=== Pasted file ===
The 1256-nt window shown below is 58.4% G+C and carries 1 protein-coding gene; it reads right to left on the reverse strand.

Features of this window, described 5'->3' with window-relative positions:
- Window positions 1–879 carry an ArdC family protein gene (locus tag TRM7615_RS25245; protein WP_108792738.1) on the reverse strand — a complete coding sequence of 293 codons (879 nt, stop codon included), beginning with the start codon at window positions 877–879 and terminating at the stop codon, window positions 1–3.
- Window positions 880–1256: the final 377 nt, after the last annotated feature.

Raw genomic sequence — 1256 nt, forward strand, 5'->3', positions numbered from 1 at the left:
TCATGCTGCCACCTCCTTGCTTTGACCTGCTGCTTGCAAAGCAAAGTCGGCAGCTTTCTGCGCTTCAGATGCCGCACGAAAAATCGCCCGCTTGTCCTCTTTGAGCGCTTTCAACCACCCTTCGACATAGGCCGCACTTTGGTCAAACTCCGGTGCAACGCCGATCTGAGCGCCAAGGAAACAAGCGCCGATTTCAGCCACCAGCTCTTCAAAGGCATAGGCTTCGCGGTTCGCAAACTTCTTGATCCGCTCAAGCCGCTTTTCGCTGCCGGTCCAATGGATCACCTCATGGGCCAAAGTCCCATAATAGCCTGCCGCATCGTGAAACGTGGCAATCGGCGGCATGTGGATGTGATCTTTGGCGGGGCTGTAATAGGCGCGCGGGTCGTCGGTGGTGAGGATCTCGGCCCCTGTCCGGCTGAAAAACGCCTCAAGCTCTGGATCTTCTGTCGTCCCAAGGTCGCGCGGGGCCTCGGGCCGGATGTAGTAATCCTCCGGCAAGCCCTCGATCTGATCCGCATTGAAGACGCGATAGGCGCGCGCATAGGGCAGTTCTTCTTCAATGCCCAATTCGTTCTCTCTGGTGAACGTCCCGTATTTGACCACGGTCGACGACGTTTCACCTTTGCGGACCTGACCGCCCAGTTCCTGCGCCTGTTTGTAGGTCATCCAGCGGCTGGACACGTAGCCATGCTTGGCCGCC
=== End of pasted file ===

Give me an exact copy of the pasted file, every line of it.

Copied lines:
The 1256-nt window shown below is 58.4% G+C and carries 1 protein-coding gene; it reads right to left on the reverse strand.

Features of this window, described 5'->3' with window-relative positions:
- Window positions 1–879 carry an ArdC family protein gene (locus tag TRM7615_RS25245; protein WP_108792738.1) on the reverse strand — a complete coding sequence of 293 codons (879 nt, stop codon included), beginning with the start codon at window positions 877–879 and terminating at the stop codon, window positions 1–3.
- Window positions 880–1256: the final 377 nt, after the last annotated feature.

Raw genomic sequence — 1256 nt, forward strand, 5'->3', positions numbered from 1 at the left:
TCATGCTGCCACCTCCTTGCTTTGACCTGCTGCTTGCAAAGCAAAGTCGGCAGCTTTCTGCGCTTCAGATGCCGCACGAAAAATCGCCCGCTTGTCCTCTTTGAGCGCTTTCAACCACCCTTCGACATAGGCCGCACTTTGGTCAAACTCCGGTGCAACGCCGATCTGAGCGCCAAGGAAACAAGCGCCGATTTCAGCCACCAGCTCTTCAAAGGCATAGGCTTCGCGGTTCGCAAACTTCTTGATCCGCTCAAGCCGCTTTTCGCTGCCGGTCCAATGGATCACCTCATGGGCCAAAGTCCCATAATAGCCTGCCGCATCGTGAAACGTGGCAATCGGCGGCATGTGGATGTGATCTTTGGCGGGGCTGTAATAGGCGCGCGGGTCGTCGGTGGTGAGGATCTCGGCCCCTGTCCGGCTGAAAAACGCCTCAAGCTCTGGATCTTCTGTCGTCCCAAGGTCGCGCGGGGCCTCGGGCCGGATGTAGTAATCCTCCGGCAAGCCCTCGATCTGATCCGCATTGAAGACGCGATAGGCGCGCGCATAGGGCAGTTCTTCTTCAATGCCCAATTCGTTCTCTCTGGTGAACGTCCCGTATTTGACCACGGTCGACGACGTTTCACCTTTGCGGACCTGACCGCCCAGTTCCTGCGCCTGTTTGTAGGTCATCCAGCGGCTGGACACGTAGCCATGCTTGGCCGCC